Life in the time of camera

I think the work of Steve Spielberg speaks for itself as in ladies and gentlemen here is a person who needs no introduction. At a point in cinema history the same could be said for Cecil B. DeMille and John Ford, two directors who are specifically referenced in “The Fabelmans.”
Spielberg has fashioned a biographical narrative that contains the elements that shaped his life.
Two of the most entertaining scenes have appeared in interview snippets with Spielberg: a meeting with Ford where the horizon line was discussed and how high school Spielberg gained the begrudging respect of a bully who earlier in the semester punched him out.
Like DeMille (and Ford and Hitchcock for that matter) Spielberg is the name above the title. His first movie experience was in a theater showing “The Greatest Show On Earth,” a 1953 potboiler then and a potboiler now although it’s a best picture winner. After seeing the technicolor scene of a car being hit head on by a train and the resultant thunderfuck wreck you may want to seek this DeMille gem out yourself.
Young Spielberg, here called Sammy Fabelman, reverse engineers the train wreck with his Lionel train set and an 8mm camera. Like his dad, a successful executive at what were then the main high tech companies (G.E. & I.B.M.), Sammy has a knack for deconstruction. In another scene with his Boy Scout buddies Sammy rallies the lads to capture scorpions, the bounty of which he uses to buy a movie camera. I’m pretty sure if you hold a scorpion by the tail you will get stung. Recreations of the 1950s and early to mid-60s are slick and smooth from costumes to set design. The period detail to Sammy’s record collection of soundtracks is spot on. He keeps rearranging them like toy soldiers so in every one of his bedroom scenes they occupy different shelf space.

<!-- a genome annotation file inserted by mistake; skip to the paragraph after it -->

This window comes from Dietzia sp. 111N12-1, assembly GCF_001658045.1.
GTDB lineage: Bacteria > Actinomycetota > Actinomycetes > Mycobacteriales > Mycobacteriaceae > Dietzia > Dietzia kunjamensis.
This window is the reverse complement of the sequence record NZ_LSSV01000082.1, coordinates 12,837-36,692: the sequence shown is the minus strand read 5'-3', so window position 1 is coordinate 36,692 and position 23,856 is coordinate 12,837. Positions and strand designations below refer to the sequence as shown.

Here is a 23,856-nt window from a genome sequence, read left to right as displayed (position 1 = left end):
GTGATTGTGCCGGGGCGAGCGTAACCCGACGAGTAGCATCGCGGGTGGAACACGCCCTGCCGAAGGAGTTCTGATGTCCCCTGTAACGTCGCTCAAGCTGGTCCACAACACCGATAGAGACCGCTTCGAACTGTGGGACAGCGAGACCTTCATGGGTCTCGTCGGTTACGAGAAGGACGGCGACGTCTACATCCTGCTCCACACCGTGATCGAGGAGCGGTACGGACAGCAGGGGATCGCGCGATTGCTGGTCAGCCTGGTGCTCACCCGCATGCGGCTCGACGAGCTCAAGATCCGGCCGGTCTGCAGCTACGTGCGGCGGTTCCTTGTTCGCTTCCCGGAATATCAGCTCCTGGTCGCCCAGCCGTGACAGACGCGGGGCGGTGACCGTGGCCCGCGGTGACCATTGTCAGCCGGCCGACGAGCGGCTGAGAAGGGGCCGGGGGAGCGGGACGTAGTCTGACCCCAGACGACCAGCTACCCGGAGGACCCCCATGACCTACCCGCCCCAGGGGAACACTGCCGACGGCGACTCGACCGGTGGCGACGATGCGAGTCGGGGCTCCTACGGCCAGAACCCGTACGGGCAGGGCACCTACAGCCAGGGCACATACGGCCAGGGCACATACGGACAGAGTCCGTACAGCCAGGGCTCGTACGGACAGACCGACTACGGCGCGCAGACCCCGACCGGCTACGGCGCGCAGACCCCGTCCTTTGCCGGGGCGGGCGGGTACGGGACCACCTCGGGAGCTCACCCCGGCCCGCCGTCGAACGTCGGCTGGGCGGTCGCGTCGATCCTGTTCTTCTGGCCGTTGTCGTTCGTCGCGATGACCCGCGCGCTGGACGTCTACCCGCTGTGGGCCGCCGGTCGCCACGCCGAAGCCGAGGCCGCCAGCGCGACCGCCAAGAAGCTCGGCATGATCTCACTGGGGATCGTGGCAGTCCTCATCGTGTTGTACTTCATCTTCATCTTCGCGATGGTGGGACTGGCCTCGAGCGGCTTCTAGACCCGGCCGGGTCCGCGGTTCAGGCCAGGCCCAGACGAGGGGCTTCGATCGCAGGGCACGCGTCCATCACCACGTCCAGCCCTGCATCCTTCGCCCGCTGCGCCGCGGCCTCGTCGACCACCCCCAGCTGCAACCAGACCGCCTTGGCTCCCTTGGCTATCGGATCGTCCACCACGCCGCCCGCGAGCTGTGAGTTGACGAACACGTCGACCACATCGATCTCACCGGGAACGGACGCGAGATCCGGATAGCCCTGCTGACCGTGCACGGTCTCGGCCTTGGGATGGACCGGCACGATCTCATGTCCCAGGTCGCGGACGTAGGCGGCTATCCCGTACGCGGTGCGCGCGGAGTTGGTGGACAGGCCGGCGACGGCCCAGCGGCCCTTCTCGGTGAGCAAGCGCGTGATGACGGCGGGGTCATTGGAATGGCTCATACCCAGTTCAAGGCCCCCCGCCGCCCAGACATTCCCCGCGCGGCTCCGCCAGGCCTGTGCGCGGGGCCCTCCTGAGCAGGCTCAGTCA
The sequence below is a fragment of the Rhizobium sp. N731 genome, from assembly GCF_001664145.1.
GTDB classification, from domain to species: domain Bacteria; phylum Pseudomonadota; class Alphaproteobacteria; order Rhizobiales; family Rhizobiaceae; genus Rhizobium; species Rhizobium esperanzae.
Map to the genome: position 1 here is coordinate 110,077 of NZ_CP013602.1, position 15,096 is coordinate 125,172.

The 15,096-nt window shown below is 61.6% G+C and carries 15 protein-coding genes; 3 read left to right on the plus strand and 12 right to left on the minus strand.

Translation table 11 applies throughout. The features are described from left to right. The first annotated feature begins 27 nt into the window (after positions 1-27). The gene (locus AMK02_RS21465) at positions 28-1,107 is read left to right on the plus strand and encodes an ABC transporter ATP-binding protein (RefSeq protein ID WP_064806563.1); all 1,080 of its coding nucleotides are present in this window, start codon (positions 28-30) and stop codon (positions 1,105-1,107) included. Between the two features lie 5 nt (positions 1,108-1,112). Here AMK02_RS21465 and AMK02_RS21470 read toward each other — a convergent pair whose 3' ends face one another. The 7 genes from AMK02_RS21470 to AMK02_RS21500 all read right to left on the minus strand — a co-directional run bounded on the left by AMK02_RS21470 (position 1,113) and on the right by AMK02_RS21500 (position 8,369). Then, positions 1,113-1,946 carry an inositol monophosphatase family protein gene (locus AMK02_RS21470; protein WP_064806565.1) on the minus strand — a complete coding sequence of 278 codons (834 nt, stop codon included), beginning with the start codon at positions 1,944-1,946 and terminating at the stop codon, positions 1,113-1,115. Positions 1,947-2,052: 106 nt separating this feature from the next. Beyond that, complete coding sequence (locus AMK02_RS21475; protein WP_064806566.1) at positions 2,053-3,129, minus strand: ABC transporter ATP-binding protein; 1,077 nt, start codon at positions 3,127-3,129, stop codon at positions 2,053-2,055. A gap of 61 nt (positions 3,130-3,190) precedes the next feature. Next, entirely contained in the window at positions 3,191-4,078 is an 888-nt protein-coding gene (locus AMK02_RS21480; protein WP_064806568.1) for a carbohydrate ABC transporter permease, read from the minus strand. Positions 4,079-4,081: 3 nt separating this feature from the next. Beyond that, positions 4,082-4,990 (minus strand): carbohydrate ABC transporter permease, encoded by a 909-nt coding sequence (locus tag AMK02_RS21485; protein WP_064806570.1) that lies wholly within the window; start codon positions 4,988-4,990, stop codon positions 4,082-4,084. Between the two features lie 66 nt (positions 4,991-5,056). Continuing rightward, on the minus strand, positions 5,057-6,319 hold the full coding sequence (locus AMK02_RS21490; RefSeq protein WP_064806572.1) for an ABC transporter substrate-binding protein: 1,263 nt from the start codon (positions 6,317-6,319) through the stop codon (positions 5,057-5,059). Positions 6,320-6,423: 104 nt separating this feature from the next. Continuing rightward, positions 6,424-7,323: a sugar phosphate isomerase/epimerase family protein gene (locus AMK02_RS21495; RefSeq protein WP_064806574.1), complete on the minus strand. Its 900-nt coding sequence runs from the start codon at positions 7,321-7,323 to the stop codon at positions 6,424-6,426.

Spielberg the director finds a way to give veteran performers like Judd Hirsch and Jeannie Berlin brilliant stand-alone scenes for a few minutes as he weaves them in and out of the picture. Likewise he gives Michelle Williams space to display a positively effervescent motherlove for her son. Williams radiates magic with her turn as Mitzi Fabelman. Perhaps not oddly this may the first film where Seth Rogen, playing a close friend of the family, doesn’t do his signature laugh. Rogen and Williams played a couple in Sarah Polley’s “Take This Waltz.”
Spielberg can stage huge set pieces on par with any filmmaking spectacle. A closing high school dance, where the intermission is Sammy’s newest low-fi epic filmed at a high school beach function, resembles the similar ending school dance in “Back To the Future.”
“The Fabelmans” creates waves of nostalgia that just ripple over the audience.

- Advertisement -spot_img


Please enter your comment!
Please enter your name here